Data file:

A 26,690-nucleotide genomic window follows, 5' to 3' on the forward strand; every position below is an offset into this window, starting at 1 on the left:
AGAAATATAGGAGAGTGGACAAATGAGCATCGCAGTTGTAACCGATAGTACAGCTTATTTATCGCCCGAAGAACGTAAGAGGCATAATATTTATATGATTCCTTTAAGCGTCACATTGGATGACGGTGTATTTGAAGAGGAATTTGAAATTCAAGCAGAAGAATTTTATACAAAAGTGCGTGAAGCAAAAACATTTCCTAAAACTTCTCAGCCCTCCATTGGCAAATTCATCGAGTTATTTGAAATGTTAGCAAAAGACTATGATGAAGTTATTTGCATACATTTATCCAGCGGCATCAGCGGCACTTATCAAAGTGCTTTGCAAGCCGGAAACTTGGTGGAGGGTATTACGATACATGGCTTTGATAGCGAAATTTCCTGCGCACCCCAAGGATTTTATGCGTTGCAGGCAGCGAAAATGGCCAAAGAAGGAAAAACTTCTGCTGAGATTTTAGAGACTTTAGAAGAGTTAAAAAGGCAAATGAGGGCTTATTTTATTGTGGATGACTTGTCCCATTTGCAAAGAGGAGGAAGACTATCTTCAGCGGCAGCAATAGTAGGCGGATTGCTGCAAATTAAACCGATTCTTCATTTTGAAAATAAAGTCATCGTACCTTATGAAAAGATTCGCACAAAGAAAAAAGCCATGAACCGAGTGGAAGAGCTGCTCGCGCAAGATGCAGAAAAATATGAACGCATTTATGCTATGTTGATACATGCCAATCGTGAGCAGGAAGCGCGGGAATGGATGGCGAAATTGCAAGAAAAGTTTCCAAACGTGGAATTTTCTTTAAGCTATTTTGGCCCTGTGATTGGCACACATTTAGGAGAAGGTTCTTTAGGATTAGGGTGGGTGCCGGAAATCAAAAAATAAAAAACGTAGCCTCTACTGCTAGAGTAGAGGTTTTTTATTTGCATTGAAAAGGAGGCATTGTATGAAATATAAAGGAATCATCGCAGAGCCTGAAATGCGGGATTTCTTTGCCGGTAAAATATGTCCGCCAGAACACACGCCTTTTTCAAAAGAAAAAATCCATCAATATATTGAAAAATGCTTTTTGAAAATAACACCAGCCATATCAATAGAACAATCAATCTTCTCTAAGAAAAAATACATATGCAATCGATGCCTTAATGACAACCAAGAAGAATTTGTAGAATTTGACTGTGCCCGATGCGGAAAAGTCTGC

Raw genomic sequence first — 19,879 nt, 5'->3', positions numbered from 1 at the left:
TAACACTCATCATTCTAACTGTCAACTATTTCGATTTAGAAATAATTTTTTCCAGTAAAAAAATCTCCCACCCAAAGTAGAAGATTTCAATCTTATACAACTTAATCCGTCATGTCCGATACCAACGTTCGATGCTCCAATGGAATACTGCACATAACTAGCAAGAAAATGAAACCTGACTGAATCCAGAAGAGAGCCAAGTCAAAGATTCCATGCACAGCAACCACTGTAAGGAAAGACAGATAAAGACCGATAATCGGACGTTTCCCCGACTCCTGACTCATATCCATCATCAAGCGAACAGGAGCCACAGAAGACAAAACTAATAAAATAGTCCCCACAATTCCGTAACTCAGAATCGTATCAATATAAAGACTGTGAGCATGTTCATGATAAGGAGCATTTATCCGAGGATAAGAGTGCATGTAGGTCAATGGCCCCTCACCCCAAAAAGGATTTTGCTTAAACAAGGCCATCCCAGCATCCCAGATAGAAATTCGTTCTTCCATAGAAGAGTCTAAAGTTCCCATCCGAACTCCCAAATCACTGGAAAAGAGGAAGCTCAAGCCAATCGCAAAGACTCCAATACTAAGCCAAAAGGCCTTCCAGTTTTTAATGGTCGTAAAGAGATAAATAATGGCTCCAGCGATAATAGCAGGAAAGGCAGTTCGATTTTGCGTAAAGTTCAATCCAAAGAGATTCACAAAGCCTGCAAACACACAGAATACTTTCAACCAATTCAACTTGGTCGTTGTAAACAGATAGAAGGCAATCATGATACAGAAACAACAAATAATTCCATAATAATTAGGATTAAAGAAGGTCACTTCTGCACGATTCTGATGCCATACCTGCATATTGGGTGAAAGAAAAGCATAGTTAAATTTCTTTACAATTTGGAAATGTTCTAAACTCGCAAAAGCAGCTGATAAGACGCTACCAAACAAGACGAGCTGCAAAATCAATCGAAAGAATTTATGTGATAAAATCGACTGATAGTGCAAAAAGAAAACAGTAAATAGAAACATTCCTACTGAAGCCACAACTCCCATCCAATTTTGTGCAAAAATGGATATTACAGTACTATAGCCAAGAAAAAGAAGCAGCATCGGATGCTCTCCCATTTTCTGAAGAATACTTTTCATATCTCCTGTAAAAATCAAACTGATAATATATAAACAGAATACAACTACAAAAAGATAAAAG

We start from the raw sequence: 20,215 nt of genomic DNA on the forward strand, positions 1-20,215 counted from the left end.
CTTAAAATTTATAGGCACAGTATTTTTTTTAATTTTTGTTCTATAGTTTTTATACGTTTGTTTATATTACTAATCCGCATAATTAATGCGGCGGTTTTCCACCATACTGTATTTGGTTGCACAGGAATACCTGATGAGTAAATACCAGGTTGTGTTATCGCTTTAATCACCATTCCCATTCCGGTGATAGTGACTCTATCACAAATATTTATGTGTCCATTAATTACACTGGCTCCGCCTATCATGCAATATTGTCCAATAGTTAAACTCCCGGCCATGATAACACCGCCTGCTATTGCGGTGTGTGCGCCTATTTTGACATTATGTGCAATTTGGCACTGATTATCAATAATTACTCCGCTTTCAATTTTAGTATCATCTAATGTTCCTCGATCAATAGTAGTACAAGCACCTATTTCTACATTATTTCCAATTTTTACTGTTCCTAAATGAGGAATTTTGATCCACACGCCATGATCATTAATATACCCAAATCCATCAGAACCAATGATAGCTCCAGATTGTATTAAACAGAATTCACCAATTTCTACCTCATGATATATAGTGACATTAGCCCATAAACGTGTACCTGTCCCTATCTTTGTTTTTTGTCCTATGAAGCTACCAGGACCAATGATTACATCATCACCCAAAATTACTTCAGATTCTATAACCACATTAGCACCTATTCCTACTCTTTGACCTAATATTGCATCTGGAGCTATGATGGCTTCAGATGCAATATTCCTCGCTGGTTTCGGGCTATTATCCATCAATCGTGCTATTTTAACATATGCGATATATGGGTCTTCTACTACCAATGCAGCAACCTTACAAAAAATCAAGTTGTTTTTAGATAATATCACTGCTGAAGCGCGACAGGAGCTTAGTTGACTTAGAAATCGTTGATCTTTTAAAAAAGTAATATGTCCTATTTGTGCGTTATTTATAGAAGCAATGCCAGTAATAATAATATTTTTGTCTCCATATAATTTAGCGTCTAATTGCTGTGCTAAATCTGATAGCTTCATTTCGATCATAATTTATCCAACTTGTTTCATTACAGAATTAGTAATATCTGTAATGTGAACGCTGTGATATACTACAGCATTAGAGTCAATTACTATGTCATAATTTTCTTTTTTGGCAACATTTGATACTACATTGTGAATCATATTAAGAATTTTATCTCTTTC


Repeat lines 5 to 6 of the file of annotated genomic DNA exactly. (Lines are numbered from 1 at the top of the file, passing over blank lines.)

We start from the raw sequence: 20,215 nt of genomic DNA on the forward strand, positions 1-20,215 counted from the left end.
CTTAAAATTTATAGGCACAGTATTTTTTTTAATTTTTGTTCTATAGTTTTTATACGTTTGTTTATATTACTAATCCGCATAATTAATGCGGCGGTTTTCCACCATACTGTATTTGGTTGCACAGGAATACCTGATGAGTAAATACCAGGTTGTGTTATCGCTTTAATCACCATTCCCATTCCGGTGATAGTGACTCTATCACAAATATTTATGTGTCCATTAATTACACTGGCTCCGCCTATCATGCAATATTGTCCAATAGTTAAACTCCCGGCCATGATAACACCGCCTGCTATTGCGGTGTGTGCGCCTATTTTGACATTATGTGCAATTTGGCACTGATTATCAATAATTACTCCGCTTTCAATTTTAGTATCATCTAATGTTCCTCGATCAATAGTAGTACAAGCACCTATTTCTACATTATTTCCAATTTTTACTGTTCCTAAATGAGGAATTTTGATCCACACGCCATGATCATTAATATACCCAAATCCATCAGAACCAATGATAGCTCCAGATTGTATTAAACAGAATTCACCAATTTCTACCTCATGATATATAGTGACATTAGCCCATAAACGTGTACCTGTCCCTATCTTTGTTTTTTGTCCTATGAAGCTACCAGGACCAATGATTACATCATCACCCAAAATTACTTCAGATTCTATAACCACATTAGCACCTATTCCTACTCTTTGACCTAATATTGCATCTGGAGCTATGATGGCTTCAGATGCAATATTCCTCGCTGGTTTCGGGCTATTATCCATCAATCGTGCTATTTTAACATATGCGATATATGGGTCTTCTACTACCAATGCAGCAACCTTACAAAAAATCAAGTTGTTTTTAGATAATATCACTGCTGAAGCGCGACAGGAGCTTAGTTGACTTAGAAATCGTTGATCTTTTAAAAAAGTAATATGTCCTATTTGTGCGTTATTTATAGAAGCAATGCCAGTAATAATAATATTTTTGTCTCCATATAATTTAGCGTCTAATTGCTGTGCTAAATCTGATAGCTTCATTTCGATCATAATTTATCCAACTTGTTTCATTACAGAATTAGTAATATCTGTAATGTGAACGCTGTGATATACTACAGCATTAGAGTCAATTACTATGTCATAATTTTCTTTTTTGGCAACATTTGATACTACATTGTGAATCATATTAAGAATTTTATCTCTTTC